Sky Betting and Gaming owes a huge fine, but did they really mean they were going to bridge the gap between consumers and paid media in a way that would cause the breach? It might seem so with the $1.2 million they owe for continuing to plague consumers with ads after they said “no.”
Last year, Sky Bet announced they would partner with another company to bridge the gap between customers and paid media, but the recent fine seems they have taken the idea of popping up ads too far. The UK based Sky Betting and Gaming bombarded customers with gambling promotions, even after their customers said they did not want to see these promotions. The fine the company is paying will go to socially responsible charities. Of the top five or several other charities out there, it is unclear as to which one will receive the money or if numerous UK charities will get a piece of the fine.
The Back Story
About 50,000 Sky Bet players walked away from gambling. They asked to have their names removed from marketing material like paid media ads, promotions, and more. The UK Gambling Commission made the statement about the players and said, these customers still received text message advertisements, push notifications, or emails despite responding with “no.”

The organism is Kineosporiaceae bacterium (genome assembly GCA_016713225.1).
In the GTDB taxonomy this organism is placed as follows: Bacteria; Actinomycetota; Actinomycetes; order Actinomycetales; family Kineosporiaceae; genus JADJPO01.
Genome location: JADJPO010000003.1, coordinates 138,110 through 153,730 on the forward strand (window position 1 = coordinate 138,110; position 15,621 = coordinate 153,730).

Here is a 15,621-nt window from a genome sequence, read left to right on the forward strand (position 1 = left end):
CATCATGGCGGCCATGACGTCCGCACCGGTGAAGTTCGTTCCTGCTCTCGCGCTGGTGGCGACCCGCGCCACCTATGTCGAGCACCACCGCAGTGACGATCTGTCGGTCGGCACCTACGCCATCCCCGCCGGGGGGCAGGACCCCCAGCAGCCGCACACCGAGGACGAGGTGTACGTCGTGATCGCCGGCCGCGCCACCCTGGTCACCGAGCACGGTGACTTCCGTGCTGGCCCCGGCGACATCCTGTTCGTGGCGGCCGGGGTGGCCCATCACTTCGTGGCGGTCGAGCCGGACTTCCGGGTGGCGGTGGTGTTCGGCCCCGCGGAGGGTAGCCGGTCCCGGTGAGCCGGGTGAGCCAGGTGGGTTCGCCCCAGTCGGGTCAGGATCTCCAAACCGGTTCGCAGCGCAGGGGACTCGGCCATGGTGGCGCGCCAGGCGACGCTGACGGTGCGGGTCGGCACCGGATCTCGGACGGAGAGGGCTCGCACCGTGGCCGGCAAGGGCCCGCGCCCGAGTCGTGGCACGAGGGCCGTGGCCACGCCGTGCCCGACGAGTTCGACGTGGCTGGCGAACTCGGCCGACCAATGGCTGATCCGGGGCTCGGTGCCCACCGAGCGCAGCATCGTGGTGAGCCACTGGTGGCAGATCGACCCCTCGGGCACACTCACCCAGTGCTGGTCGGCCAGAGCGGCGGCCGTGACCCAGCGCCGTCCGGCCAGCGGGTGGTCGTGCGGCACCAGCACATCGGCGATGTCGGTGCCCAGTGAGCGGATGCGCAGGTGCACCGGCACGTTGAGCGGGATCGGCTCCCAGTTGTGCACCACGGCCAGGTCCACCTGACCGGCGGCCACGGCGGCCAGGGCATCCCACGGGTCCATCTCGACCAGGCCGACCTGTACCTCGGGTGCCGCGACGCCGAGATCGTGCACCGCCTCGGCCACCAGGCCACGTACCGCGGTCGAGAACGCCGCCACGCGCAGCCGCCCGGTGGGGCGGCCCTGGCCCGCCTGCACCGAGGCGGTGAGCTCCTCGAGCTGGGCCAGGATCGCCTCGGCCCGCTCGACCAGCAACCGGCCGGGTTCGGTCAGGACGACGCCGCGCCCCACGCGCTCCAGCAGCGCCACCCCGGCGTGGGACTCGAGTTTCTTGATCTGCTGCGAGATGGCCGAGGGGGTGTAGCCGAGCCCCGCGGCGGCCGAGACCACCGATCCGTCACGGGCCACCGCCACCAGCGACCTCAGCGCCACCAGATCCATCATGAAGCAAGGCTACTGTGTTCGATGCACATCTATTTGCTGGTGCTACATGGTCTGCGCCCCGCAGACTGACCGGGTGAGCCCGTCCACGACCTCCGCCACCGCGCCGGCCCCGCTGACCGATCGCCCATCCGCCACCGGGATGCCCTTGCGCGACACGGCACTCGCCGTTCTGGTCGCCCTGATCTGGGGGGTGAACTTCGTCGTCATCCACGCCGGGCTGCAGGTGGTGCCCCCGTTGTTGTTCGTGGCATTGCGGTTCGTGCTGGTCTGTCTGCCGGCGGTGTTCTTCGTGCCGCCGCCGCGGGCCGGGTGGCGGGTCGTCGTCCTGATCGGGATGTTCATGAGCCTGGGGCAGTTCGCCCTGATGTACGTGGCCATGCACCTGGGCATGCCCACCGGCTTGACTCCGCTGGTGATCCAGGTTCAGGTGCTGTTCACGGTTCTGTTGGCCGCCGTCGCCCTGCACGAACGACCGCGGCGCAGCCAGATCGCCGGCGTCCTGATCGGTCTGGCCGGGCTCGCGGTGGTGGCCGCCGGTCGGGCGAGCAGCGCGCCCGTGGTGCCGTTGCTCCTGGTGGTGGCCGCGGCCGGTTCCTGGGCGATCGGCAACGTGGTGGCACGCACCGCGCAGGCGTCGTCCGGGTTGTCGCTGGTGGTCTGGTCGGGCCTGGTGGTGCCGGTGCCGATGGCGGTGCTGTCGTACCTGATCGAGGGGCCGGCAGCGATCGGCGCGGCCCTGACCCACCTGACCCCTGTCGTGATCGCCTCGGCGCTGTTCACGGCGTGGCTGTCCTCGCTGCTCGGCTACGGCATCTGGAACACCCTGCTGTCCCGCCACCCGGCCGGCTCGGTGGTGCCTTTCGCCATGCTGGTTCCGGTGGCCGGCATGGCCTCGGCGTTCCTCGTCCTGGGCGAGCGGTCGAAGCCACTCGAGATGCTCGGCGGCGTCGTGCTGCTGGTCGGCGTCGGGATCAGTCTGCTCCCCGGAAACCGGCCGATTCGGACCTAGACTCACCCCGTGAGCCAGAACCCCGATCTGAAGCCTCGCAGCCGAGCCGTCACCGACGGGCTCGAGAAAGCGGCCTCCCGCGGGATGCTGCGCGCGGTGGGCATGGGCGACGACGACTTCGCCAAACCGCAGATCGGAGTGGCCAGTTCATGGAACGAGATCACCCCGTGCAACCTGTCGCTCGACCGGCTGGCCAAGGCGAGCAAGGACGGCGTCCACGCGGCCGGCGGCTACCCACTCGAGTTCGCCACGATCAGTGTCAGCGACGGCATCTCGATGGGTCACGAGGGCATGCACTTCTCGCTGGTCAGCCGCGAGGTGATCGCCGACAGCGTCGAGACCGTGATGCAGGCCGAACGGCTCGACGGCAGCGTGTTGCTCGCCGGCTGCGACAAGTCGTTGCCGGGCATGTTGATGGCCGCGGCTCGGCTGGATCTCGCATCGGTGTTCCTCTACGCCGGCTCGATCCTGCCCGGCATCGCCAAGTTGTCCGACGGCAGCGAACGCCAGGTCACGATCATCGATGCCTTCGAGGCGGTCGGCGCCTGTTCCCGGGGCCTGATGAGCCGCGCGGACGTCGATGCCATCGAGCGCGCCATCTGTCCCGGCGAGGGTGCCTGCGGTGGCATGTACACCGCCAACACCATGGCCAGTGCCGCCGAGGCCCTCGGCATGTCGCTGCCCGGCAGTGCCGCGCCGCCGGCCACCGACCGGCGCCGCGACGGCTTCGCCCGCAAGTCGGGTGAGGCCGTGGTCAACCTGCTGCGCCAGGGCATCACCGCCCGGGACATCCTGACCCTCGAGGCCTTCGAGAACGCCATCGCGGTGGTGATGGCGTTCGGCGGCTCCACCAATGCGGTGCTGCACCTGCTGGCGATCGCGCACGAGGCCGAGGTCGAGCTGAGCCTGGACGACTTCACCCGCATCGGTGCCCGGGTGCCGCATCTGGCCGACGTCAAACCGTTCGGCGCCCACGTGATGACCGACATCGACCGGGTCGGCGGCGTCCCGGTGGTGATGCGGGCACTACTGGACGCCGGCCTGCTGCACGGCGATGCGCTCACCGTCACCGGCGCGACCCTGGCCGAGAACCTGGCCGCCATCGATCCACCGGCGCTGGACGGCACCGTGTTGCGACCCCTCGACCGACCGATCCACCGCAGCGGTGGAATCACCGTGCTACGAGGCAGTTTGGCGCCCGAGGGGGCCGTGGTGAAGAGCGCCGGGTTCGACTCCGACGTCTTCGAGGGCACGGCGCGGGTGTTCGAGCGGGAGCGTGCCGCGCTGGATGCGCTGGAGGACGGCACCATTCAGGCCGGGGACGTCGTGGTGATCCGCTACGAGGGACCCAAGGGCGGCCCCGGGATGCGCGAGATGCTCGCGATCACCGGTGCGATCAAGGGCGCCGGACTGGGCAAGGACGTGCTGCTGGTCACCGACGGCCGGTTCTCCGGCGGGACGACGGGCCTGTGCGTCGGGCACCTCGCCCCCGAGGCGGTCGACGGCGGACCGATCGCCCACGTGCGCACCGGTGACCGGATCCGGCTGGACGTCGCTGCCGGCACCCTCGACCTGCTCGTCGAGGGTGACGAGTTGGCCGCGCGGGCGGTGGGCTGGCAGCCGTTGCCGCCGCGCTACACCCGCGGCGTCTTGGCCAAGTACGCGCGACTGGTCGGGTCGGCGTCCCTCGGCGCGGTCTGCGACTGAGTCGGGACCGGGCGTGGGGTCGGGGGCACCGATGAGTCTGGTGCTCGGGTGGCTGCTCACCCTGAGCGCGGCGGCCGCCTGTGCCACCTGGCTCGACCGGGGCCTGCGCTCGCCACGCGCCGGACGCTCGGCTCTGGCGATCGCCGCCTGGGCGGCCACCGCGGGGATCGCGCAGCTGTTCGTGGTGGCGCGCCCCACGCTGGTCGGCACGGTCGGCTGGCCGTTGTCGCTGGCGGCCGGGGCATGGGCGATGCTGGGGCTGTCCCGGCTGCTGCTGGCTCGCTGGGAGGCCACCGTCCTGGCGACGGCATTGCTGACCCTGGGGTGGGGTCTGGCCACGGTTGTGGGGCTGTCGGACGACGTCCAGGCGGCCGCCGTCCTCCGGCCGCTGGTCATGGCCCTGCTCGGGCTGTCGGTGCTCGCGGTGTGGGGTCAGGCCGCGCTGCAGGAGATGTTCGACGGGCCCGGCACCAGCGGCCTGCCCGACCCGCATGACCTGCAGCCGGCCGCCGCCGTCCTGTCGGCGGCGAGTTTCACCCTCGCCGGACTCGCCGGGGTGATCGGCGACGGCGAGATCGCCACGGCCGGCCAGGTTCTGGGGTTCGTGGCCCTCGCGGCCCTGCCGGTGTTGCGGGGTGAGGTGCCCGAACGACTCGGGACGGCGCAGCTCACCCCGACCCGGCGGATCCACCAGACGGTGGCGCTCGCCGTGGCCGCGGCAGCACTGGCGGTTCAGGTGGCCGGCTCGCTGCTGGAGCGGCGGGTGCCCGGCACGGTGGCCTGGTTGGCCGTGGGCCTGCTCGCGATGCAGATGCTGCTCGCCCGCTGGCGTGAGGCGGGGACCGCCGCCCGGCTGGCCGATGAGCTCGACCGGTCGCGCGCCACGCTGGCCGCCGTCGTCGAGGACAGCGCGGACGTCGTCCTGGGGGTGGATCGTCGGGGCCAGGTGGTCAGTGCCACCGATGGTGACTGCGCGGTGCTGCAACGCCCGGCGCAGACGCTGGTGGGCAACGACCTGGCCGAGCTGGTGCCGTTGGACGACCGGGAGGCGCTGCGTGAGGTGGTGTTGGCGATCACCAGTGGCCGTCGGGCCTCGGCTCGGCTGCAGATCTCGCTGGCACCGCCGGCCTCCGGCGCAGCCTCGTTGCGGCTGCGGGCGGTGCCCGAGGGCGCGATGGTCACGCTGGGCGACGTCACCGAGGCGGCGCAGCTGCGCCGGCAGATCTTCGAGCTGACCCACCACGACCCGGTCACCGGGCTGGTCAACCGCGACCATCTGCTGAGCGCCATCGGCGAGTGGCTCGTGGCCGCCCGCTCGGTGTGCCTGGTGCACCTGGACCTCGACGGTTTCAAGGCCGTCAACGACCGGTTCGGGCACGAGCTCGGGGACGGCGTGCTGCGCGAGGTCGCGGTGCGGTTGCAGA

Another 736 players selected “self-excluded” to stop their accounts, but they were able to re-open the accounts or create a duplicate account according to the UK Commission for gambling.
About 37,000 who walked away from Sky Bet were unable to get their balances refunded, even when the account was closed. The law states any balance must be returned to the customer.
Sky Bet’s statement said they are working to try to fix the errors and would return the funds when warranted. The balances reported by the players closing their accounts is higher than 4 pounds.
Lately, the UK has kept a closer eye on gambling, especially, in the online arena. Any issue that breaks the law can be fined and has happened more lately. Richard Watson, who is the director for UK Gambling Commission, says there is a failure if customers are vulnerable and the $1.2 million fine should be seen as a warning to other companies.
Sky Betting and Gaming is cooperating with the investigation. The CEO, Richard Flint, says they have always been severe about responsible gaming and protection of their players, but the incident shows they need to do more.